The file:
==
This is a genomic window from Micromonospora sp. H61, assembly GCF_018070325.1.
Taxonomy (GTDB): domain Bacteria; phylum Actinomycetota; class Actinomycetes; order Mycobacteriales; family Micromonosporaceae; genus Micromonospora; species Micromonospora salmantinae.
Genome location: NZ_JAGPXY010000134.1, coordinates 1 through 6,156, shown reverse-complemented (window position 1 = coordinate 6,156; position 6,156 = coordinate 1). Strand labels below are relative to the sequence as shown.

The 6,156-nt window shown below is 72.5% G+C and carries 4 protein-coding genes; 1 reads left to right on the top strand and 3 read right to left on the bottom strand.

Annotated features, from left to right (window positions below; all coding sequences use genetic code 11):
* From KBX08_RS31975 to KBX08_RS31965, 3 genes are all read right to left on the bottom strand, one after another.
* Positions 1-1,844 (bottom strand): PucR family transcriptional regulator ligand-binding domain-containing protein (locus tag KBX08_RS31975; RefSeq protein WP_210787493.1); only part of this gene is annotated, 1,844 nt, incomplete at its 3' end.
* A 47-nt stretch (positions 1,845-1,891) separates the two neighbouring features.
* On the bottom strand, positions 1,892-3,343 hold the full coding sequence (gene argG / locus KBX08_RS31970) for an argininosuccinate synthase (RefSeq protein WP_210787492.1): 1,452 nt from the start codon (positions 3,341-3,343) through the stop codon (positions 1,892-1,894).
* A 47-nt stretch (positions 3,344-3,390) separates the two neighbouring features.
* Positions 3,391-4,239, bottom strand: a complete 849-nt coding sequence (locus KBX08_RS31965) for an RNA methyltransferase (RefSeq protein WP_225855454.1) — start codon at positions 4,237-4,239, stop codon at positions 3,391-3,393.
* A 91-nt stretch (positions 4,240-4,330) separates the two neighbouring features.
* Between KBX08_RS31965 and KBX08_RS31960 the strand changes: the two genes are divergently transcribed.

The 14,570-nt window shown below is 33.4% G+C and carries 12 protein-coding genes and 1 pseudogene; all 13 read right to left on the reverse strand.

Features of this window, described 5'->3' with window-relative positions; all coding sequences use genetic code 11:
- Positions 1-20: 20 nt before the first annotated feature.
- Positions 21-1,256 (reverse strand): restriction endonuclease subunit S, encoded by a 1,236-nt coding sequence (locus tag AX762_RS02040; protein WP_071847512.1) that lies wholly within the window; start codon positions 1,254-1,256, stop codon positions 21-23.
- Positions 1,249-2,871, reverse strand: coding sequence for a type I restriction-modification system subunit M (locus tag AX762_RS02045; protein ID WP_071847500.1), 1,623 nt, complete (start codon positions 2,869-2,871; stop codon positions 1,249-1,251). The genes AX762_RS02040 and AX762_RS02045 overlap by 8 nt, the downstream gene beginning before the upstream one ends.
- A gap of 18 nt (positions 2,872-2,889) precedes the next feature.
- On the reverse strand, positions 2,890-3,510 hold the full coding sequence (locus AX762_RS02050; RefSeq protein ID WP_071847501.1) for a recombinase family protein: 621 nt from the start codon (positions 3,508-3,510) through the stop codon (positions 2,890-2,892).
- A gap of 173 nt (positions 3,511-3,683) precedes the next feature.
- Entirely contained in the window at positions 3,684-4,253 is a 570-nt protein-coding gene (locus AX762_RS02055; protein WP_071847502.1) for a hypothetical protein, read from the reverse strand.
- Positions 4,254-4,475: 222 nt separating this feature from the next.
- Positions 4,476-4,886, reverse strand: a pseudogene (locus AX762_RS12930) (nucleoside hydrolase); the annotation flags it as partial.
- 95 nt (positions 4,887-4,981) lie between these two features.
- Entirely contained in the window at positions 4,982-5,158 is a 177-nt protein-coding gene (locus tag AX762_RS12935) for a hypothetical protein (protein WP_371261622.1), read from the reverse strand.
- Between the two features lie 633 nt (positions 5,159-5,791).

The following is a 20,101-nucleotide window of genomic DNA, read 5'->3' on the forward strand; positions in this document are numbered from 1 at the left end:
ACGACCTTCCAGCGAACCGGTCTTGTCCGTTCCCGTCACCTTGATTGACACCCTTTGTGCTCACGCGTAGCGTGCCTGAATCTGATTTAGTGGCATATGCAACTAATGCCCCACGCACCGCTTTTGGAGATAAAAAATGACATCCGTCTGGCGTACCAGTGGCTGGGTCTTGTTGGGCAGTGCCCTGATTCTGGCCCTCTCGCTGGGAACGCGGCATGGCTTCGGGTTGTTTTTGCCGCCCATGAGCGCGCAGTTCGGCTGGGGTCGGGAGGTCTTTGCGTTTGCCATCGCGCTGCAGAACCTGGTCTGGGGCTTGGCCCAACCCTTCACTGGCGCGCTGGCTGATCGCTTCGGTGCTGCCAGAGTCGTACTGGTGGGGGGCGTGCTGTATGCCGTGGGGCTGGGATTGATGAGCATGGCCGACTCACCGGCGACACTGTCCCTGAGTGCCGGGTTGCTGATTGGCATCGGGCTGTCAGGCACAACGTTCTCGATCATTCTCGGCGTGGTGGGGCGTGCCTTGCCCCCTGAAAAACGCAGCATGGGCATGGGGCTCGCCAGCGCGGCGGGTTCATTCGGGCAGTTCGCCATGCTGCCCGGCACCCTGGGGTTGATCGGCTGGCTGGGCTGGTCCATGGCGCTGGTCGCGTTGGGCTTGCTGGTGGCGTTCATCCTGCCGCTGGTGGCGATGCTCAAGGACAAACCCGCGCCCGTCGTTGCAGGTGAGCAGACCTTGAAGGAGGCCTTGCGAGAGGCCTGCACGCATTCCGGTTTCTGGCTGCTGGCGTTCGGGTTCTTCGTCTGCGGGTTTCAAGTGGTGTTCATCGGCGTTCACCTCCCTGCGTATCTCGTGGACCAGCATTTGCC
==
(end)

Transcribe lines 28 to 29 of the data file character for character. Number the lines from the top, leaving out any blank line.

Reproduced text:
The following is a 20,101-nucleotide window of genomic DNA, read 5'->3' on the forward strand; positions in this document are numbered from 1 at the left end:
ACGACCTTCCAGCGAACCGGTCTTGTCCGTTCCCGTCACCTTGATTGACACCCTTTGTGCTCACGCGTAGCGTGCCTGAATCTGATTTAGTGGCATATGCAACTAATGCCCCACGCACCGCTTTTGGAGATAAAAAATGACATCCGTCTGGCGTACCAGTGGCTGGGTCTTGTTGGGCAGTGCCCTGATTCTGGCCCTCTCGCTGGGAACGCGGCATGGCTTCGGGTTGTTTTTGCCGCCCATGAGCGCGCAGTTCGGCTGGGGTCGGGAGGTCTTTGCGTTTGCCATCGCGCTGCAGAACCTGGTCTGGGGCTTGGCCCAACCCTTCACTGGCGCGCTGGCTGATCGCTTCGGTGCTGCCAGAGTCGTACTGGTGGGGGGCGTGCTGTATGCCGTGGGGCTGGGATTGATGAGCATGGCCGACTCACCGGCGACACTGTCCCTGAGTGCCGGGTTGCTGATTGGCATCGGGCTGTCAGGCACAACGTTCTCGATCATTCTCGGCGTGGTGGGGCGTGCCTTGCCCCCTGAAAAACGCAGCATGGGCATGGGGCTCGCCAGCGCGGCGGGTTCATTCGGGCAGTTCGCCATGCTGCCCGGCACCCTGGGGTTGATCGGCTGGCTGGGCTGGTCCATGGCGCTGGTCGCGTTGGGCTTGCTGGTGGCGTTCATCCTGCCGCTGGTGGCGATGCTCAAGGACAAACCCGCGCCCGTCGTTGCAGGTGAGCAGACCTTGAAGGAGGCCTTGCGAGAGGCCTGCACGCATTCCGGTTTCTGGCTGCTGGCGTTCGGGTTCTTCGTCTGCGGGTTTCAAGTGGTGTTCATCGGCGTTCACCTCCCTGCGTATCTCGTGGACCAGCATTTGCC